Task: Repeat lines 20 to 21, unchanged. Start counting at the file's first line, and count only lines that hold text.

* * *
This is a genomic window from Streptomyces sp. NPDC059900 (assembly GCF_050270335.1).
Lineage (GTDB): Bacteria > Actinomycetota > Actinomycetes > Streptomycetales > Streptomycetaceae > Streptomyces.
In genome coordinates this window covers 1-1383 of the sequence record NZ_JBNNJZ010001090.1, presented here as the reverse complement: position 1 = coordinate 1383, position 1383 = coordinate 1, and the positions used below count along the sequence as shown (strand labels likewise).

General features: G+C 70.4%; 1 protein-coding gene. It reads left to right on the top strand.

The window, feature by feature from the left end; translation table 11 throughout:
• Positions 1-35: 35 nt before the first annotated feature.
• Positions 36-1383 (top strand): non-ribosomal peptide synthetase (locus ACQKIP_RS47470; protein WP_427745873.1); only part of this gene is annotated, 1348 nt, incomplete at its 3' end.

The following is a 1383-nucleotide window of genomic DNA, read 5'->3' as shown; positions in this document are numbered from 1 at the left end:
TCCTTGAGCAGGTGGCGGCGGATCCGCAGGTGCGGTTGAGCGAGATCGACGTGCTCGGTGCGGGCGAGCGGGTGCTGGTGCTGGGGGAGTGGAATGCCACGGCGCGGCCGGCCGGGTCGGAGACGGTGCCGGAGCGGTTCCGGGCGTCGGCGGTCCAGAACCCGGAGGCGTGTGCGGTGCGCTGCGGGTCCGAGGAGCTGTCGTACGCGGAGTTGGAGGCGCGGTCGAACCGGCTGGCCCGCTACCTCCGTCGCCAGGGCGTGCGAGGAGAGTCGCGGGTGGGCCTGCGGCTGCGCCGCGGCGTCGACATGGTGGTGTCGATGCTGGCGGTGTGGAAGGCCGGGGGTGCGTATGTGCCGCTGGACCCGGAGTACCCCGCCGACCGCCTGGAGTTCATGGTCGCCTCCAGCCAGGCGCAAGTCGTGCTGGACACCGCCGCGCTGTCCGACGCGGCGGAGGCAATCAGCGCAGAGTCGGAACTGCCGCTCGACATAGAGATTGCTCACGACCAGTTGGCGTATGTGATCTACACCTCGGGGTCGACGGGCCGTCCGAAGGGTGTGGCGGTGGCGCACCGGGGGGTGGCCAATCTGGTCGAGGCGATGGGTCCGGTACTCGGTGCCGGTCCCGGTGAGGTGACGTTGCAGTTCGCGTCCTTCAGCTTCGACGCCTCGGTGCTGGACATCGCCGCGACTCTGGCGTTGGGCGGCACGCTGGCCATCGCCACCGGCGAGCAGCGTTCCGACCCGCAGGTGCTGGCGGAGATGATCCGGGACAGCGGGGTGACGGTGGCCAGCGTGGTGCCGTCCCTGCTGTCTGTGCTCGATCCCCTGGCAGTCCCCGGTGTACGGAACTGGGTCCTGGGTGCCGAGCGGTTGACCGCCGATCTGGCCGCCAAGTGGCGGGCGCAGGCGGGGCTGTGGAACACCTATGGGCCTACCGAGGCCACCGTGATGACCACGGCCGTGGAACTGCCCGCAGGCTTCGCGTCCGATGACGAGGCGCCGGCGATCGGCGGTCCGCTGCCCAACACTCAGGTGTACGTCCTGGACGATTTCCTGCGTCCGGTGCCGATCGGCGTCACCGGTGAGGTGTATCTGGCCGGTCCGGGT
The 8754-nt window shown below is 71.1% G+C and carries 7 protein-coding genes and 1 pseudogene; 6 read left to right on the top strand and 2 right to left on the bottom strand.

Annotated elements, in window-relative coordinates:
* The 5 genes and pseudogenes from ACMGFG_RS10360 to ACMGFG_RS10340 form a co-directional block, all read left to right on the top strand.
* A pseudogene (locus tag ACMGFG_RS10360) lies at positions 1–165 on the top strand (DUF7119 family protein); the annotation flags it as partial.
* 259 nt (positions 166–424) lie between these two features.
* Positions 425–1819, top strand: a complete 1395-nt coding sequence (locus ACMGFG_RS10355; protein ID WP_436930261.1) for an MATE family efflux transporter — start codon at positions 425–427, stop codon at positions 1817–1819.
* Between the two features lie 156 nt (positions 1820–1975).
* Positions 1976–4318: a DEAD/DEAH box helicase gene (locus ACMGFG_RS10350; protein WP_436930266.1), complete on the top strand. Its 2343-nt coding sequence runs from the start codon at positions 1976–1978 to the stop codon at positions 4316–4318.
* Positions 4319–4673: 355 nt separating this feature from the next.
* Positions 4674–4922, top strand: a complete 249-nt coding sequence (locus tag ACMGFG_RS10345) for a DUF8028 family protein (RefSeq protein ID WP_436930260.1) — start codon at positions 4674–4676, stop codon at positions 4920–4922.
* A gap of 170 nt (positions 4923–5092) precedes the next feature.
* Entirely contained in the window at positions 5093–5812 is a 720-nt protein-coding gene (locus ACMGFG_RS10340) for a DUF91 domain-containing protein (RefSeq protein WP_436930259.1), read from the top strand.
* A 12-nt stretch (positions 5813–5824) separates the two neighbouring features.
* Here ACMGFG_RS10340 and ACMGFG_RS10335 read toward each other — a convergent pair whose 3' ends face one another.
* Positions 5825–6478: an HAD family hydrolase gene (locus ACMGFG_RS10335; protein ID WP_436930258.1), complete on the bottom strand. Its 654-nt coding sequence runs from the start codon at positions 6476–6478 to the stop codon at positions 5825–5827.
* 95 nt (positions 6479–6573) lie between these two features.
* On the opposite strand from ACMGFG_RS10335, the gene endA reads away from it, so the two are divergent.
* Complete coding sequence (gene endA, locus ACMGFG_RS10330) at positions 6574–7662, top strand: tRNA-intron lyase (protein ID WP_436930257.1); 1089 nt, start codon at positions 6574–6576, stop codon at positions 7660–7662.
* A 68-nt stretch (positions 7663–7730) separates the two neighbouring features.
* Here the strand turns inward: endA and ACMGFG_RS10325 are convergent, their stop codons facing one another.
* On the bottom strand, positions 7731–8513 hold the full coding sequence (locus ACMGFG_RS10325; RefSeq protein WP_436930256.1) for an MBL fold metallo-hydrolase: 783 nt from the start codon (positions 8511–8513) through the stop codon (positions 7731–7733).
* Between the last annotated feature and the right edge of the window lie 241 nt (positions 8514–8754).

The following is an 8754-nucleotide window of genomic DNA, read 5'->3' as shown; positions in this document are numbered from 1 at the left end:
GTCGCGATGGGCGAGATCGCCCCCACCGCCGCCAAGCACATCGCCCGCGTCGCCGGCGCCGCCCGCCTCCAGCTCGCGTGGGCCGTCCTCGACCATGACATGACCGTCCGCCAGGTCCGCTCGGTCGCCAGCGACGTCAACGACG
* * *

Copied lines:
* A gap of 170 nt (positions 4923–5092) precedes the next feature.
* Entirely contained in the window at positions 5093–5812 is a 720-nt protein-coding gene (locus ACMGFG_RS10340) for a DUF91 domain-containing protein (RefSeq protein WP_436930259.1), read from the top strand.